"It's just one piece to a larger puzzle that we're trying to put together to get us back to where we need to be," said Ed Campbell.
Where Yakima County's Department of Corrections needs to be is filling a 6 million dollar shortfall for this year's budget. The jail lost some regular contracts that brought in regular cash flow. The city of Yakima wants to keep sending its inmates to the county but still pay less than it does now. The deal would save the city of Yakima and you the taxpayers nearly $600,000 a year.
Yakima said it's a win-win situation for the city and the county. Yakima County would get a steady stream of inmates and the city would get a better deal.
"Right now, or at least for the next five years, this relationship with the county is the best and most optimal resolution for the city," said Yakima City Manager Tony O'Rourke.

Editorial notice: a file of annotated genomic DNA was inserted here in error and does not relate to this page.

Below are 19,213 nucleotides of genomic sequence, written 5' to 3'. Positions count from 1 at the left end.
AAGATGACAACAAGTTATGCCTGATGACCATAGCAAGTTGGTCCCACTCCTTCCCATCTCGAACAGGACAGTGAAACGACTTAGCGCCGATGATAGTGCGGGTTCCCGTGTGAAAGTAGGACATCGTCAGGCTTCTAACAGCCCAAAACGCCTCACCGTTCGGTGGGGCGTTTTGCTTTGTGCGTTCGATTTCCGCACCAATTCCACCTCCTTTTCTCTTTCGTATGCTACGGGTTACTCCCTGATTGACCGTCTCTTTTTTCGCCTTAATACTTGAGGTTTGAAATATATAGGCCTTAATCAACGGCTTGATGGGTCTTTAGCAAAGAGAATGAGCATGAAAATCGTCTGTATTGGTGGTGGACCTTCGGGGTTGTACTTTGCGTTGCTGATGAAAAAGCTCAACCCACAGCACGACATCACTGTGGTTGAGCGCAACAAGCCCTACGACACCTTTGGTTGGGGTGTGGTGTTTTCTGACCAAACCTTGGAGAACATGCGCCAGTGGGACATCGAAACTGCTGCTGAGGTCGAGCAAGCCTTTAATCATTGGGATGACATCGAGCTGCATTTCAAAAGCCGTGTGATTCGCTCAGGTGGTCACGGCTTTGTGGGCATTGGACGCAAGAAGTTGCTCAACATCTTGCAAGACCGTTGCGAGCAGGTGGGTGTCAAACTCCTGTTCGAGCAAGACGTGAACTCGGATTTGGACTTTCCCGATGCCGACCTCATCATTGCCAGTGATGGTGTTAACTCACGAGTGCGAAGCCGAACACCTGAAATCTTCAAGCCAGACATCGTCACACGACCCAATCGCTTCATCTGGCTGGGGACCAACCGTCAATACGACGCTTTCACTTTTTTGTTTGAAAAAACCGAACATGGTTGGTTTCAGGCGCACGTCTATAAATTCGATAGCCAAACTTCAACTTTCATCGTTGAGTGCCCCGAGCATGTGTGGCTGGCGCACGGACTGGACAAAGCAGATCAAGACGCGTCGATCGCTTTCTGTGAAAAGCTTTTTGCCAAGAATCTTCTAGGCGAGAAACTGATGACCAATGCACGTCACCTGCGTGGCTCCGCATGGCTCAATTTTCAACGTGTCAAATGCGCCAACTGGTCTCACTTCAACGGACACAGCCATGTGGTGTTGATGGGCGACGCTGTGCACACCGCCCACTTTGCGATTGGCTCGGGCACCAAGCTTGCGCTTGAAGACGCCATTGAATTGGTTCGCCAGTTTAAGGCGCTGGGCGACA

The city currently pays a flat rate for 110 inmates a day, but usually only averages 80 inmates at a time. The new deal would be on a per-head cost.
Yakima County needed to keep this contract even at a lesser rate to keep the beds occupied. But it's still working out deals with other agencies. Most recently contracts were linked with the City of Fife and the State Department of Corrections.
Director of Yakima County Department of Corrections Ed Campbell said the deal is a step in the right direction.
"This contract is not going to solve all our budget issues," said Ed.
"Ok, but it will help it though?" KIMA asked.
"It will help," said Ed.
A deal that's another step toward getting the budget back on track. Yakima city council will vote on accepting the five year deal on Tuesday.